Pioneering Study Finds Poor Youth Can Save for Their Future
Fairfield, Conn. (January 14, 2016) — Led by an international development consortium that includes Save the Children, YouthSave has shown helping youth build savings can significantly increase their financial capability and may also improve other youth development outcomes, such as cognitive functioning, education, and health behaviors.
Through the project – the largest research experiment of its kind in the developing world – more than 130,000 young people, aged primarily 12-18 and half living under the poverty line, collectively saved more than million over three years. In addition, approximately 44,000 youth received direct financial education, 48,000 individuals were reached through community-level events, and an estimated 660,000 were reached through mass media.
Ann Miles, director of Financial Inclusion and Youth Livelihoods at The MasterCard Foundation, said that at the time the project was launched, “many thought that low-income young people couldn’t save money. YouthSave found out that they can.” She added, “The Foundation believes that all young people deserve the opportunity to build assets, gain financial knowledge, and develop sound financial habits. It is our hope that the knowledge generated in YouthSave will find a wide audience. We also hope that many others will be inspired to expand quality financial services to young people, and to build the industry knowledge base along the way.”
Created in partnership with The MasterCard Foundation, YouthSave was led by Save the Children with the Center for Social Development at Washington University in St. Louis, New America, and the Consultative Group to Assist the Poor. Between 2010 and 2015, YouthSave investigated the potential of youth-focused savings accounts as tools for youth development and financial inclusion in developing countries.
Conducting pre- and post-tests to evaluate effectiveness of financial education activities in Colombia, Kenya, and Nepal, researchers found statistically significant improvements in participants’ values related to saving, attitudes towards banks, and knowledge about the more technical aspects of saving and budgeting. In Ghana, YouthSave conducted a “gold standard” randomized controlled trial of the opportunity to open a savings account on youth development outcomes. Participants demonstrated a higher sense of security of educational aspirations compared to nonparticipants, and reported an increase of 17 minutes in their out-of-school study time. The project had mixed effects on health attitudes, but participants showed positive results on perceived barriers to condom use and an increased awareness of susceptibility to and severity of HIV.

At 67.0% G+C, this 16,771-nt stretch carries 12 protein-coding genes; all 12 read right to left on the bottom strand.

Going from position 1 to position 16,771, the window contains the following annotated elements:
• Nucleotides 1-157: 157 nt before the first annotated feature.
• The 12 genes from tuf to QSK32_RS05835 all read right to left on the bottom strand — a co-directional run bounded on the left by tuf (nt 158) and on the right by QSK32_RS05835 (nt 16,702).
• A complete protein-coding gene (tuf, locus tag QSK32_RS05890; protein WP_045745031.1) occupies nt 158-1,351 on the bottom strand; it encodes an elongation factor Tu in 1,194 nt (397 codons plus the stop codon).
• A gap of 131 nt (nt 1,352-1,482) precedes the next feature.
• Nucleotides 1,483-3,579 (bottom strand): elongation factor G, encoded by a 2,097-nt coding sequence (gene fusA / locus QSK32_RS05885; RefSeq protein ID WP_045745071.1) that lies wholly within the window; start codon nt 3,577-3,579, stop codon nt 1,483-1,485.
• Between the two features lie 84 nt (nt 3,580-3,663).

YouthSave also identified multiple ways in which account features can affect savings behavior among young people. Not requiring an initial deposit may facilitate uptake, but is associated with higher rates of account dormancy. Accounts with features that encourage parental involvement were tied to greater savings accumulation; and younger children had a greater average monthly net savings than their older counterparts. Sending youth behavior nudges to save through SMS messages was associated with an increase in net account balances.
Researchers found that bank policies and regulations had a direct effect on the extent and nature of youth financial inclusion. To ensure widespread access to formal youth savings services, an enabling regulatory environment is critical. In Nepal, where the age of majority is 16, 42 percent of the account holders owned and operated their accounts. In Kenya, flexibility in the partner bank’s policies allowed “trusted adults” to be co-signatories on minors’ accounts, a regulatory policy already allowed in Ghana. In Kenya and Ghana, non-relatives were co-signatories on 56 percent and 47 percent of accounts, respectively.
For financial institutions, YouthSave assessed the business case for offering youth savings products and services. The program concluded that youth savings are compelling for a financial institution’s medium- to long-term strategy, but there may not be an immediate business case for these low-margin products. Over a longer time horizon, offering youth savings accounts could usher benefits related to capturing a future client base early on, the possibility of cross-selling to young people’s networks, and fulfilling corporate social responsibilities. Nevertheless, youth savings programs will likely require internal or external subsidies in the short-term, especially to reach the most marginalized youth.
“Helping young people build savings can not only improve their individual-level outcomes but also help achieve national-level financial inclusion,” said YouthSave Project Director Rani Deshpande. “But extending the benefits of savings to all youth, including the most marginalized, will take the concerted collaboration financial institutions, nonprofits, government, and donors.”
To learn more about YouthSave, visit: www.newamerica.org/youthsave/
For YouthSave in brief, visit: www.newamerica.org/youthsave/key-findings-from-the-youthsave-project-in-brief/
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